In 1953 Queen Elizabeth II decided to replace then current Tudor Crown with a version of St Edward’s Crown, the actual crown used for coronations, and this new symbol therefore began to appear on K6 kiosks. Protests in Scotland over the use of a British insignia caused the GPO to issue a revised design in 1955, and this is the version on Dunsden Green. It has a slot which allowed either the Scottish Crown or St Edward’s Crown to be inserted.

A more precise date has so far been impossible. Some kiosks bear a foundry mark and date, but this does not seem to be the case for the Dunsden kiosk. Since the 1990s BT has been painting the royal crown on its phone boxes gold, in recognition of their heritage value.

The only other phone box in the parish is in Playhatch. Because it is next to Playhatch House, which is Grade II listed, the kiosk at Playhatch is also listed, and continues to be maintained by British Telecom.

Image of red phone box on the Dunsden green

Dunsden Village Hall

2019 marks the 150th anniversary of the laying of the foundation for the main hall, which was originally built as a second classroom for Dunsden school. An anniversary booklet describing the hall’s story is available as a PDF here.

Historical background of phone kiosks in the UK

Graphic detailing the history of phonebox designs

In 1912 the General Post Office (GPO) took over an ever-expanding telephone network and decided telephone boxes should have a uniform appearance. Some nine years later the Kiosk Number One – or the K1 – was introduced.

In 1923, the GPO held a competition to design a new kiosk and designs from many companies and architects were entered. It was not until 1926, however, that their chosen design first appeared – Giles Gilbert Scott’s K2. Unfortunately this model proved too big and very expensive for mass production. The GPO was still keen to have a new design and once again commissioned Sir Giles to produce another design. In 1929 the K3 appeared, a smaller, concrete version of the K2 and this time the kiosk was an immediate success, with 12,000 appearing countrywide.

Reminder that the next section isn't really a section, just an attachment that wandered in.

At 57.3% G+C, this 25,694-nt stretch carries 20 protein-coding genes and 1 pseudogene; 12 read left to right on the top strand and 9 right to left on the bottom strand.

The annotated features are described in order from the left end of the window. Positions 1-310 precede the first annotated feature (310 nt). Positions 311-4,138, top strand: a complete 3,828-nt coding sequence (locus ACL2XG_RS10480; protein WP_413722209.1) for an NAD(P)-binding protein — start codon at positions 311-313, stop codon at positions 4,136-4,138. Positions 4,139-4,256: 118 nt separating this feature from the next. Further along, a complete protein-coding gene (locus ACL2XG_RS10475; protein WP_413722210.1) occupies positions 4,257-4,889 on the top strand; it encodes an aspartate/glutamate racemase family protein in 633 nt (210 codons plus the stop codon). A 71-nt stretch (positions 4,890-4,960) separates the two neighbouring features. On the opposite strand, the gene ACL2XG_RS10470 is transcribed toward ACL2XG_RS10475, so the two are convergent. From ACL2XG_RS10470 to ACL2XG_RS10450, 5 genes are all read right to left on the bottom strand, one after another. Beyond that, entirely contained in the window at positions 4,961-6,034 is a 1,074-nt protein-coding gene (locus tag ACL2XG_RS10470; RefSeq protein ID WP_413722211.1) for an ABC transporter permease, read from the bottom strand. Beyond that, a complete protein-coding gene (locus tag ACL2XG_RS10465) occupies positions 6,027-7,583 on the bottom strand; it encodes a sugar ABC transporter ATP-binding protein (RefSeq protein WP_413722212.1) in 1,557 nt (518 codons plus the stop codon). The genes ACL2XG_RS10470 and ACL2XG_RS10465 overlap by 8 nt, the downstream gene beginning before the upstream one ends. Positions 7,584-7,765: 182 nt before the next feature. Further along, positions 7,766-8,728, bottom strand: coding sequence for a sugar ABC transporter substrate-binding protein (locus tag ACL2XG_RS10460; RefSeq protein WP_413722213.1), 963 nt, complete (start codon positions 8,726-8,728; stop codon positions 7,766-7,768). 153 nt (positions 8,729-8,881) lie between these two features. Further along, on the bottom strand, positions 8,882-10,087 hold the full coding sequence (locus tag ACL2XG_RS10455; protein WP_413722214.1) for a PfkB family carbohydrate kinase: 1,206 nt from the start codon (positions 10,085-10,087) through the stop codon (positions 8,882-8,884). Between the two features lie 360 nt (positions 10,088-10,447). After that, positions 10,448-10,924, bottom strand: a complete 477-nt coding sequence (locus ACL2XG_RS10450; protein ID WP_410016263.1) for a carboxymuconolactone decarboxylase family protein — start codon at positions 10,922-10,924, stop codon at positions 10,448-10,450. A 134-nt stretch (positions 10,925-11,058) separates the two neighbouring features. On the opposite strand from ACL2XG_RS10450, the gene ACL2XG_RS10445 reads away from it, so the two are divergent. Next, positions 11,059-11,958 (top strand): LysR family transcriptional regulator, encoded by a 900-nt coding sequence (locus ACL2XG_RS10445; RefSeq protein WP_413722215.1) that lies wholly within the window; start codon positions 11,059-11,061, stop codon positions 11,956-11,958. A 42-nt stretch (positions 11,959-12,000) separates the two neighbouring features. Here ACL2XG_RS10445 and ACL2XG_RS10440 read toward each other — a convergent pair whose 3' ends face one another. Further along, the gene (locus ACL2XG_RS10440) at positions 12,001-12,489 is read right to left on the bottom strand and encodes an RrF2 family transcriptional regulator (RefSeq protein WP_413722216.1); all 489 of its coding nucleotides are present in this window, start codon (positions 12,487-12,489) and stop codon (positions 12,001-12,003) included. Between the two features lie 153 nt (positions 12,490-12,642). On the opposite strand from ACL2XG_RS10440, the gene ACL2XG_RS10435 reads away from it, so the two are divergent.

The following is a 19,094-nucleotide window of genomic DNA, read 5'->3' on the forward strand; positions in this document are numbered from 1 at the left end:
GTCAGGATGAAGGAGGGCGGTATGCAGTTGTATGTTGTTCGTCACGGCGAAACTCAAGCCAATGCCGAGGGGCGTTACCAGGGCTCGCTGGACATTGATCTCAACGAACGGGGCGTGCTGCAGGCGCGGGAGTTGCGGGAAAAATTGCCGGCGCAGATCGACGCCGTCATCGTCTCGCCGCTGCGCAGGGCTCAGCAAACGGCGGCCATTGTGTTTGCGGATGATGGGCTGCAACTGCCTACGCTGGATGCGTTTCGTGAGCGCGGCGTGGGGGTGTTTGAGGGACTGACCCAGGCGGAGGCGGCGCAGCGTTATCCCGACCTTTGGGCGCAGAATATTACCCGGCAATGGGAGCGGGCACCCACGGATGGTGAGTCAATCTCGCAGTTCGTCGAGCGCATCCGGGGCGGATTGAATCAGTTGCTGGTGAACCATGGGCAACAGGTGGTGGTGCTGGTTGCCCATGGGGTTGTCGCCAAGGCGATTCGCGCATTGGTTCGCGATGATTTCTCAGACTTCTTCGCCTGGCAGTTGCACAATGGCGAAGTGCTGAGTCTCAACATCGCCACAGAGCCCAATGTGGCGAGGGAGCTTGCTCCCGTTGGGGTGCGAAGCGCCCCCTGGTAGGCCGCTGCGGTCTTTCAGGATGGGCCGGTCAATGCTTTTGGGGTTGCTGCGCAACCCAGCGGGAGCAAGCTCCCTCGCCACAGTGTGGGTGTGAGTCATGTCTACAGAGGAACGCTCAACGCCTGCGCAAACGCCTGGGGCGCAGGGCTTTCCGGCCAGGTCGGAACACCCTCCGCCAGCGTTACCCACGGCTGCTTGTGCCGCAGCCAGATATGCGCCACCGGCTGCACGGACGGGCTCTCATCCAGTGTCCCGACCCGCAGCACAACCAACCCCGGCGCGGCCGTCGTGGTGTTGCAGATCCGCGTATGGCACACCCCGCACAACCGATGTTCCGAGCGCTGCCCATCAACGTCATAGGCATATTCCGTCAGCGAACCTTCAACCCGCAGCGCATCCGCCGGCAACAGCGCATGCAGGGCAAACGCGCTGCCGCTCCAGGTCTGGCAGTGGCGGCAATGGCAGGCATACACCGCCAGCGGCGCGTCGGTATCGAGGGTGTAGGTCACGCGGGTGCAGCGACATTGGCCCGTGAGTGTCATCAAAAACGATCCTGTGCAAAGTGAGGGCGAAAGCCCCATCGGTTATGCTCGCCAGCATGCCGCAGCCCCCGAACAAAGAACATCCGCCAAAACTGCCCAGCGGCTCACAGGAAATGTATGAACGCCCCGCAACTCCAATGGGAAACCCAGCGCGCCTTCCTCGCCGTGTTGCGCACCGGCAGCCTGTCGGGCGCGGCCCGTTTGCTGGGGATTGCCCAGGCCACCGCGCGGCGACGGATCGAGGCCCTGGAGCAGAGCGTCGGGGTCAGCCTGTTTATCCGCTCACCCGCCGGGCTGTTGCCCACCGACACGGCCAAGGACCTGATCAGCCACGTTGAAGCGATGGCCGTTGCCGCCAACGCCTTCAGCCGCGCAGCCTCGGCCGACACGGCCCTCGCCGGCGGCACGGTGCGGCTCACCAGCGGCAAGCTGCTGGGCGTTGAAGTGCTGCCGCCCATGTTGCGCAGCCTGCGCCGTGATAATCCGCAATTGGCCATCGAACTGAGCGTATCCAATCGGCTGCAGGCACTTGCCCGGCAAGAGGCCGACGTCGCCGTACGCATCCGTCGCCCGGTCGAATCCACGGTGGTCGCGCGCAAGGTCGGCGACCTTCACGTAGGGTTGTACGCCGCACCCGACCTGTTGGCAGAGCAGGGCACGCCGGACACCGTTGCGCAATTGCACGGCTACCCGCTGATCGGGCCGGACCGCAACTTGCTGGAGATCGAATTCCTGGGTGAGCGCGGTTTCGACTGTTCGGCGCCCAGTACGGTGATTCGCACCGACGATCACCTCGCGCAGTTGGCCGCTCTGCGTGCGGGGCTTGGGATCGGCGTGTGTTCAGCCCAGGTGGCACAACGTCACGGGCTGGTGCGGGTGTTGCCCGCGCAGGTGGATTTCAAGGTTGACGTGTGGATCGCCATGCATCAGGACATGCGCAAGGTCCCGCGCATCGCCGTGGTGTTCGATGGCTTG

The K4, nicknamed the Vermillion Giant, was intended to be a 24-hour post office, with a stamp machine and letter box added to the back. It too proved to be a dismal failure, with only 50 being produced and was soon withdrawn.

In 1934, a K5 was produced, made of plywood as a temporary kiosk for use at exhibitions and fairs etc. It was only in the 1990s that the designs of this box were rediscovered and it is not known if any originals still survive.

There were many K3s still in use but problems were beginning to occur with them, and the GPO considered that a new cast iron box was needed. Giles Gilbert Scott was again asked for a design.

In 1936 the K6 appeared for the first time on the streets. The kiosk was perfect, with all the good points of the K1 and K3 together with the solidity of the K2 and most importantly, the small size and elegance that the GPO were looking for. The K6 was widely used and by the end of production, there were nearly 70,000 in Britain. Many areas didn’t first approve of the red paint and so were allowed to paint them in alternative colour schemes.  Subsequently the iconic ‘post office red’ became ubiquitous.

The K7 – planned in 1959 – was designed by Neville Condor. It was an innovative design in its use of materials and six prototypes were produced in aluminum. It was eventually first produced in 1962; however the British climate caused discolouration and staining of the aluminum so the design didn’t prove successful and very few were introduced on to the streets of Britain.

The K8 was introduced by the Post Office in July 1968. Two designers, Douglas Scott and Bruce Martin, having been commissioned in 1965. The chosen design had to incorporate the best features of previous designs and be suitable for both urban and rural surroundings.

Bruce Martin’s design was eventually selected and when introduced had been produced in just over one year, the shortest time then taken to create a new kiosk. It was made from cast iron and contained full length toughened glass, and became the successor to Kiosk No. 6 (the K6).